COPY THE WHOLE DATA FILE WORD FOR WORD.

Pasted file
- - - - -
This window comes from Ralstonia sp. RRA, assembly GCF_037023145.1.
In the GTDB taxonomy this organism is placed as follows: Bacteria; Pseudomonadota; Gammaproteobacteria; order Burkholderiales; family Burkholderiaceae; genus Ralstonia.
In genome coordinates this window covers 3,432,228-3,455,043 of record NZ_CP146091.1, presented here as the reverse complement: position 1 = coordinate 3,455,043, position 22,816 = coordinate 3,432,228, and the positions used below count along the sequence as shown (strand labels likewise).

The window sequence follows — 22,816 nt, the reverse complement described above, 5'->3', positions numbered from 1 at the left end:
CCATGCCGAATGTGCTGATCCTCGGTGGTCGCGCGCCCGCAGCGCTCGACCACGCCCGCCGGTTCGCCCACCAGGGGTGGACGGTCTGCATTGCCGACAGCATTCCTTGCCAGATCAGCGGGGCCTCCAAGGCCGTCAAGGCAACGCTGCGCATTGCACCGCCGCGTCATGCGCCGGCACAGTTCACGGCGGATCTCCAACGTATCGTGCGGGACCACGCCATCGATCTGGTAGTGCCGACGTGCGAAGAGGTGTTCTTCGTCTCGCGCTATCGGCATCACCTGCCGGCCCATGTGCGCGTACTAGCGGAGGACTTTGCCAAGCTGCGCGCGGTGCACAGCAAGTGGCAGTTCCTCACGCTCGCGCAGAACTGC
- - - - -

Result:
This window comes from Ralstonia sp. RRA, assembly GCF_037023145.1.
In the GTDB taxonomy this organism is placed as follows: Bacteria; Pseudomonadota; Gammaproteobacteria; order Burkholderiales; family Burkholderiaceae; genus Ralstonia.
In genome coordinates this window covers 3,432,228-3,455,043 of record NZ_CP146091.1, presented here as the reverse complement: position 1 = coordinate 3,455,043, position 22,816 = coordinate 3,432,228, and the positions used below count along the sequence as shown (strand labels likewise).

The window sequence follows — 22,816 nt, the reverse complement described above, 5'->3', positions numbered from 1 at the left end:
CCATGCCGAATGTGCTGATCCTCGGTGGTCGCGCGCCCGCAGCGCTCGACCACGCCCGCCGGTTCGCCCACCAGGGGTGGACGGTCTGCATTGCCGACAGCATTCCTTGCCAGATCAGCGGGGCCTCCAAGGCCGTCAAGGCAACGCTGCGCATTGCACCGCCGCGTCATGCGCCGGCACAGTTCACGGCGGATCTCCAACGTATCGTGCGGGACCACGCCATCGATCTGGTAGTGCCGACGTGCGAAGAGGTGTTCTTCGTCTCGCGCTATCGGCATCACCTGCCGGCCCATGTGCGCGTACTAGCGGAGGACTTTGCCAAGCTGCGCGCGGTGCACAGCAAGTGGCAGTTCCTCACGCTCGCGCAGAACTGC